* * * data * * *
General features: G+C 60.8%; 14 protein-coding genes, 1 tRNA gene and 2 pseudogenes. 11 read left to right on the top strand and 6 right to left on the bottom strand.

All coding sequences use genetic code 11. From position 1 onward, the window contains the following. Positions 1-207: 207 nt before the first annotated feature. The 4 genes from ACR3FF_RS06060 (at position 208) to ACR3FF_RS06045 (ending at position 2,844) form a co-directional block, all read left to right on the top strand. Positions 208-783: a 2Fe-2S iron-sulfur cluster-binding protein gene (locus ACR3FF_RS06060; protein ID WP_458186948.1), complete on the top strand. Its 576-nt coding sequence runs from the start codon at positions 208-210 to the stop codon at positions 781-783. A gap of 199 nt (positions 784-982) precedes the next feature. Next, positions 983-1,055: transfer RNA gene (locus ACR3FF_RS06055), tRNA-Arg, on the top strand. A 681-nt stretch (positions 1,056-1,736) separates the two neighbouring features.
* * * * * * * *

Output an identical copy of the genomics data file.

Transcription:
General features: G+C 60.8%; 14 protein-coding genes, 1 tRNA gene and 2 pseudogenes. 11 read left to right on the top strand and 6 right to left on the bottom strand.

All coding sequences use genetic code 11. From position 1 onward, the window contains the following. Positions 1-207: 207 nt before the first annotated feature. The 4 genes from ACR3FF_RS06060 (at position 208) to ACR3FF_RS06045 (ending at position 2,844) form a co-directional block, all read left to right on the top strand. Positions 208-783: a 2Fe-2S iron-sulfur cluster-binding protein gene (locus ACR3FF_RS06060; protein ID WP_458186948.1), complete on the top strand. Its 576-nt coding sequence runs from the start codon at positions 208-210 to the stop codon at positions 781-783. A gap of 199 nt (positions 784-982) precedes the next feature. Next, positions 983-1,055: transfer RNA gene (locus ACR3FF_RS06055), tRNA-Arg, on the top strand. A 681-nt stretch (positions 1,056-1,736) separates the two neighbouring features.